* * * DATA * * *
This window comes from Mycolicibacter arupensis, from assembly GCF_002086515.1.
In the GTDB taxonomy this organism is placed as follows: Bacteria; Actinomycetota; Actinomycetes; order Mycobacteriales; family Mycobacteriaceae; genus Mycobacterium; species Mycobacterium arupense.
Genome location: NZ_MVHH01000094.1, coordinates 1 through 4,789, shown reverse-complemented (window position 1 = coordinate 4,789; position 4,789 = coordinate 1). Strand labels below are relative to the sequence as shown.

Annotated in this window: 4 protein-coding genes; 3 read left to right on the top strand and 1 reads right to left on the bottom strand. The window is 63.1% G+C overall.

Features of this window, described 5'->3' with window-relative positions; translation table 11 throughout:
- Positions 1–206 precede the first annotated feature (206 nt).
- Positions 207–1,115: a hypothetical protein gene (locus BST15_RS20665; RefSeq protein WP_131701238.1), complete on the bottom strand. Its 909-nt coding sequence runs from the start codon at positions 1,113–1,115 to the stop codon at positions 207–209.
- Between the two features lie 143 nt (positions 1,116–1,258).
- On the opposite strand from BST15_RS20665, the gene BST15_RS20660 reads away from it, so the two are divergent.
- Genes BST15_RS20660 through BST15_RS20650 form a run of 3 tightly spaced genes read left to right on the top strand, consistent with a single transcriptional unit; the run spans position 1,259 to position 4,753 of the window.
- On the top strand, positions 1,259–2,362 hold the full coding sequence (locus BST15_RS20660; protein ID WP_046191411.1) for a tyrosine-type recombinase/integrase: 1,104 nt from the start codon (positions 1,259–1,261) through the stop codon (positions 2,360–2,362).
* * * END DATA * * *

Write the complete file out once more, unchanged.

This window comes from Mycolicibacter arupensis, from assembly GCF_002086515.1.
In the GTDB taxonomy this organism is placed as follows: Bacteria; Actinomycetota; Actinomycetes; order Mycobacteriales; family Mycobacteriaceae; genus Mycobacterium; species Mycobacterium arupense.
Genome location: NZ_MVHH01000094.1, coordinates 1 through 4,789, shown reverse-complemented (window position 1 = coordinate 4,789; position 4,789 = coordinate 1). Strand labels below are relative to the sequence as shown.

Annotated in this window: 4 protein-coding genes; 3 read left to right on the top strand and 1 reads right to left on the bottom strand. The window is 63.1% G+C overall.

Features of this window, described 5'->3' with window-relative positions; translation table 11 throughout:
- Positions 1–206 precede the first annotated feature (206 nt).
- Positions 207–1,115: a hypothetical protein gene (locus BST15_RS20665; RefSeq protein WP_131701238.1), complete on the bottom strand. Its 909-nt coding sequence runs from the start codon at positions 1,113–1,115 to the stop codon at positions 207–209.
- Between the two features lie 143 nt (positions 1,116–1,258).
- On the opposite strand from BST15_RS20665, the gene BST15_RS20660 reads away from it, so the two are divergent.
- Genes BST15_RS20660 through BST15_RS20650 form a run of 3 tightly spaced genes read left to right on the top strand, consistent with a single transcriptional unit; the run spans position 1,259 to position 4,753 of the window.
- On the top strand, positions 1,259–2,362 hold the full coding sequence (locus BST15_RS20660; protein ID WP_046191411.1) for a tyrosine-type recombinase/integrase: 1,104 nt from the start codon (positions 1,259–1,261) through the stop codon (positions 2,360–2,362).